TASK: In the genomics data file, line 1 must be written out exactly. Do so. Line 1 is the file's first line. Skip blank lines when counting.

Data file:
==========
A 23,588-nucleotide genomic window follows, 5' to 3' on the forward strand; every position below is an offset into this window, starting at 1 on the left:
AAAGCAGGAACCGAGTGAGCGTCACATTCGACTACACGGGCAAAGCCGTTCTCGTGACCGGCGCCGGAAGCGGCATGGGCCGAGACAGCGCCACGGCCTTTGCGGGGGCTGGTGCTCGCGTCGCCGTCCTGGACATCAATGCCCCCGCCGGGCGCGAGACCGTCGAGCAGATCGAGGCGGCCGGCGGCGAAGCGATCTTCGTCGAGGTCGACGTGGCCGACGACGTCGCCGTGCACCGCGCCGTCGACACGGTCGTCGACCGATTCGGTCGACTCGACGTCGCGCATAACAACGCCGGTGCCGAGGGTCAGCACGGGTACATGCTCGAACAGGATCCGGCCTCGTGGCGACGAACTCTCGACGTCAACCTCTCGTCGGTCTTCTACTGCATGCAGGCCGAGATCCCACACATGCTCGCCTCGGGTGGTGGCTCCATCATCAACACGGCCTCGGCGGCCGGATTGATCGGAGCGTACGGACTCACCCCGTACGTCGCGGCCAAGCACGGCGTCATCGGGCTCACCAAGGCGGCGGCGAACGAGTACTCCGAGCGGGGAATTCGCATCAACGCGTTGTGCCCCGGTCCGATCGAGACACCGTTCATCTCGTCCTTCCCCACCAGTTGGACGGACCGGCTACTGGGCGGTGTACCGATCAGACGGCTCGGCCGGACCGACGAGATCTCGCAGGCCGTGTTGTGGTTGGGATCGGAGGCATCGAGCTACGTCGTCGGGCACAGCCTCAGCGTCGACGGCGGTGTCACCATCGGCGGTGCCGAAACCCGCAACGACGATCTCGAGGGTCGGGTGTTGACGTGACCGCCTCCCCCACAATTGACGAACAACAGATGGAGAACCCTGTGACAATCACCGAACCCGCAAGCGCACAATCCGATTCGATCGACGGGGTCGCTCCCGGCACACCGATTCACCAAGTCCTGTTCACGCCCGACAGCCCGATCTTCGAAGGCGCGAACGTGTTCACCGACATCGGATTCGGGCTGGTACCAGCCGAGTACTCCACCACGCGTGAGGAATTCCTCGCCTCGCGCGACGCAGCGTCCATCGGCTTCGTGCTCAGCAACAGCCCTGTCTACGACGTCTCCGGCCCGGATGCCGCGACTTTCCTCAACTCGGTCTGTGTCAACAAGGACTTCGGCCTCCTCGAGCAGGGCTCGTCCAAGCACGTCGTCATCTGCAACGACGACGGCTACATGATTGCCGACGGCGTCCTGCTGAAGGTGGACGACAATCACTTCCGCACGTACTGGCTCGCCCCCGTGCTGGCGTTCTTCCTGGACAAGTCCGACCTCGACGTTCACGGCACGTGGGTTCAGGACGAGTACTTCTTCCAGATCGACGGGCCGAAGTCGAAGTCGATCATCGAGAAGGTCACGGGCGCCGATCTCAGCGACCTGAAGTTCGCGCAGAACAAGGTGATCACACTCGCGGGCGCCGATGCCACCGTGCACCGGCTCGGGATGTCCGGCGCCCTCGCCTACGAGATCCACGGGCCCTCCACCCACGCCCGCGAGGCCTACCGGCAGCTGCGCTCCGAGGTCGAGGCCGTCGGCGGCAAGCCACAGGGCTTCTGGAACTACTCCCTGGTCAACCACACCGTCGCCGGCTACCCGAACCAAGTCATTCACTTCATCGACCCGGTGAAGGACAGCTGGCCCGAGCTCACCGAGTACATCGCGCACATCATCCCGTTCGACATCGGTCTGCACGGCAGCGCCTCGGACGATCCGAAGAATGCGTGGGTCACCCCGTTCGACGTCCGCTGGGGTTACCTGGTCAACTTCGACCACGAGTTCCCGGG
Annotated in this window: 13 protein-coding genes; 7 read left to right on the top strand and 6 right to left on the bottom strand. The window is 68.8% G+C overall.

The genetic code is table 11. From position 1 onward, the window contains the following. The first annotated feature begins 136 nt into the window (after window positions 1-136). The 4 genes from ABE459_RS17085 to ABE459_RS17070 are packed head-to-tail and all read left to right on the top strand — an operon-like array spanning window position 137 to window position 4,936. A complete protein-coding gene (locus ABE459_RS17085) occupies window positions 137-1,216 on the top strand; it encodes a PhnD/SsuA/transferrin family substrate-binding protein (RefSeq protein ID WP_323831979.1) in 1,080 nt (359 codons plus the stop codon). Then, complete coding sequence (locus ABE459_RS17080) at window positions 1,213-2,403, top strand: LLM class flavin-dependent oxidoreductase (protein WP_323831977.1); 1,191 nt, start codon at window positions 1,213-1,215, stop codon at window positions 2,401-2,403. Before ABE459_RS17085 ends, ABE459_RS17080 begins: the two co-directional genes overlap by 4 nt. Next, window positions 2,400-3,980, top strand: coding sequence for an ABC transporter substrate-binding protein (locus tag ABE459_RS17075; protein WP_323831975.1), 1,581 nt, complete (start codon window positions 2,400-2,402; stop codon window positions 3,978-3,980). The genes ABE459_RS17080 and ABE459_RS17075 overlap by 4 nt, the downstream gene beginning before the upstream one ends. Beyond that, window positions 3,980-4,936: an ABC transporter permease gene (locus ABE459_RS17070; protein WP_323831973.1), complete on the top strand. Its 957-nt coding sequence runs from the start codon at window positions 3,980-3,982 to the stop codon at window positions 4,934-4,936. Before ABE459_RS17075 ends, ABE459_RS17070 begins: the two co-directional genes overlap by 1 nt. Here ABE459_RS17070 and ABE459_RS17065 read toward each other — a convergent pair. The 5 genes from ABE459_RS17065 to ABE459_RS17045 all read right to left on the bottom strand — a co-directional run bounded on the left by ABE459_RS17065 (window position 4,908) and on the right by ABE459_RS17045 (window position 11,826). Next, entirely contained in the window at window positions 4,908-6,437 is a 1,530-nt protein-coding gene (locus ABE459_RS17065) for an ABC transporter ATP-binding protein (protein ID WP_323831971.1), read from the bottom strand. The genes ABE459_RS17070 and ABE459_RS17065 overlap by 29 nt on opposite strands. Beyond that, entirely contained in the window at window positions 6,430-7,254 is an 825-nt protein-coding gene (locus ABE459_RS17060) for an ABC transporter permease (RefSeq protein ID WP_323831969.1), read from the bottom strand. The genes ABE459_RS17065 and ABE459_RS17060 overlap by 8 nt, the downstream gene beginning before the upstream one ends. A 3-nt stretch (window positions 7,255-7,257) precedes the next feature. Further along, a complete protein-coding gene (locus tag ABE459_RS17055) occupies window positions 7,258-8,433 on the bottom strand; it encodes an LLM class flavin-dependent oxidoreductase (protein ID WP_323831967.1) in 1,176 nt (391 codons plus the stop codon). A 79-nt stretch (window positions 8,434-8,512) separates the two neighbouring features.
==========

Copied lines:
A 23,588-nucleotide genomic window follows, 5' to 3' on the forward strand; every position below is an offset into this window, starting at 1 on the left: